We often don’t mean for them to happen, but there they are – glaring gaps of time on a resume. These often come to light when you are preparing your resume for new career opportunities or when asked by an interviewer about a time span where you have no paid work listed on your resume. In those case, what’s a jobseeker to do?
Whether your gap is the result of downsizing, moving, personal situations, or things that were just out of your control, read on to explore ways to conquer those gaps and get the great new job you want.
What is a Gap in Employment?
A gap in employment is a period of months, or sometimes years, when a jobseeker was not working.
While some gaps in employment may have been within your control, others are entirely at the whim of others or the universe. These are the two types of gaps in employment: voluntary and involuntary.
Regardless of the reason for your employment gap don’t fret. If you learn to explain the gap, it shouldn’t have any impact on your career.
Addressing Shorter Gaps in Employment: 6 Months or Less
Shorter gaps in employment can be easier to address. After all, although you did spend some time outside of the workforce, a few months can pass within the blink of an eye. It’s now become common practice for both women and men to take some significant time off after a new child is added to a family. Caring for ailing elderly parents is commonplace in the sandwich generation. And moving, especially long distances, takes a lot of time and effort. Are you sure you only needed six months off?
These small gaps in employment can easily be addressed as a short statement in a cover letter, an italicized line in your resume, or a quick comment during an interview. Consider the following.
- Addressing an employment gap in a cover letter:
“I’ve had the opportunity over the past four months to help my parents relocate to a nearby assisted-living community to ensure their end-of-life comfort. Having taken care of those most important to me, I am now ready to once again embrace my career in the financial sector of the real estate industry.”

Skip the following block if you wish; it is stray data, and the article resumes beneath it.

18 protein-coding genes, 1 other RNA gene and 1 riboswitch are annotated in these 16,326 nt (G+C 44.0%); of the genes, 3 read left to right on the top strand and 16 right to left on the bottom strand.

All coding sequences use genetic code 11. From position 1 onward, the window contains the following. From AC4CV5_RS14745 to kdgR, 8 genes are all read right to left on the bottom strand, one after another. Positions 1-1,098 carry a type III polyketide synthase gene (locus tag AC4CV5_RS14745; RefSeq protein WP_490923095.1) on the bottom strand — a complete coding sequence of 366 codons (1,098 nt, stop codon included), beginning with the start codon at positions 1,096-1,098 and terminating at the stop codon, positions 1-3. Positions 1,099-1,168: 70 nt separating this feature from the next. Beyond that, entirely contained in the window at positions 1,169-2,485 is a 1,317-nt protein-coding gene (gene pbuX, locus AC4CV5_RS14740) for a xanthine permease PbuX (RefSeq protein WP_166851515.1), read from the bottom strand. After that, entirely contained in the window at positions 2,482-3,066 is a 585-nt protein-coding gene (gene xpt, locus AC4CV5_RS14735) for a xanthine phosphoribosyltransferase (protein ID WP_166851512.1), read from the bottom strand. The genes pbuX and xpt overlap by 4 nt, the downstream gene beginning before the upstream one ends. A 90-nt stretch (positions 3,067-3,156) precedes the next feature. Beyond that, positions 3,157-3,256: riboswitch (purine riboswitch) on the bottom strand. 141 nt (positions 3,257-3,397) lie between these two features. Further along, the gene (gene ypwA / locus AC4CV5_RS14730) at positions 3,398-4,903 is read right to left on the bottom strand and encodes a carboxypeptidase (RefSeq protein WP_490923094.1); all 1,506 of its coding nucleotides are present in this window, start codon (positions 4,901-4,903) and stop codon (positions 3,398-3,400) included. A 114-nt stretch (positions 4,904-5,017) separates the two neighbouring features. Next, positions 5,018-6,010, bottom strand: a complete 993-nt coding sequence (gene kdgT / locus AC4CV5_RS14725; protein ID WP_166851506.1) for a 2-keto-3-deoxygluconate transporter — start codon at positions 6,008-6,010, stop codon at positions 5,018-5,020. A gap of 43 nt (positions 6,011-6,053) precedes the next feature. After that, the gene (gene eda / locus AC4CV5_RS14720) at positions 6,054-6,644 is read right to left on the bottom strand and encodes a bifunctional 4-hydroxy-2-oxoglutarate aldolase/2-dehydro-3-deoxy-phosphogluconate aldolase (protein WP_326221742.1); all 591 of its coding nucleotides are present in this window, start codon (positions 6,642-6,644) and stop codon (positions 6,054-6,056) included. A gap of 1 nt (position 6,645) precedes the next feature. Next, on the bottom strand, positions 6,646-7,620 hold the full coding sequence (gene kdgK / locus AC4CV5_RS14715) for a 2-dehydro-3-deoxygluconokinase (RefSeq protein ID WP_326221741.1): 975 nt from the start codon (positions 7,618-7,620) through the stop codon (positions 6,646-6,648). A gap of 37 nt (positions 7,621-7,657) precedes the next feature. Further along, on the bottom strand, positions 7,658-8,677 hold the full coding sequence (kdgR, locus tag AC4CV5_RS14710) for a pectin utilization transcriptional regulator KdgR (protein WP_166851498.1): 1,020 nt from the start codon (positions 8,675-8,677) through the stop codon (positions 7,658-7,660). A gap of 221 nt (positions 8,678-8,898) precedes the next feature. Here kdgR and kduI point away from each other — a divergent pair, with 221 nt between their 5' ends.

- Addressing an employment gap in a resume:
“June 2017-December 2017: Time spent relocating my family from Panama City, Florida, to San Antonio, Texas, in support of my partner’s Air Force career.”
- Addressing an employment gap in a conversation:
“I really enjoyed getting to spend time with my adopted daughter as we incorporated her into our family. Now that she’s settled in and is comfortable with our care provider, I’m ready to resume my career in recruiting.”
Addressing Longer Gaps in Employments: 6 Months or Longer
Some gaps — specifically those longer in time or those which occurred thanks to a sensitive situation — can be too difficult to cover with brief written statements or one-off comments. In those situations, it’s best to address the elephant in the room upfront with a direct conversation or longer note.
Shorter gaps in employment can be easier to address. After all, although you did spend some time outside of the workforce, a few months can pass within the blink of an eye.
That doesn’t mean that you have to share every sordid detail or gripe with your hiring manager or recruiter. Be honest, of course, but don’t dwell on the negative. Here are a few suggested conversation starters to discuss those longer gaps:
- For an employment gap due to a health problem:
“I experienced some unexpected health issues and needed to spend all of my time and resources addressing them so that I could ensure my ability to be around for my family and flourish in my career in the future.”
- For an employment gap due to a legal problem:
“I experienced an unexpected legal issue and needed to ensure that I brought it to a suitable close before getting back to life as usual.”
- For an employment gap due to raising children:
“I chose to spend as much time as possible with my children while they were young because I knew I would be able to still be effective in my career when they grew older and I was again ready for the corporate world.”
Finally, another great thing to remember when addressing longer gaps in employment is that you probably didn’t sit on your bum and do nothing while not working for pay. No doubt, you spent some time volunteering in your community, being involved in groups, participating in activities with your children, and so on.
Even if your time off was to address a health issue, you might have spent time online pursuing continuing education or reading up on the latest trends while undergoing treatments. Don’t ever hesitate to parlay that experience into positives as you address gaps in employment.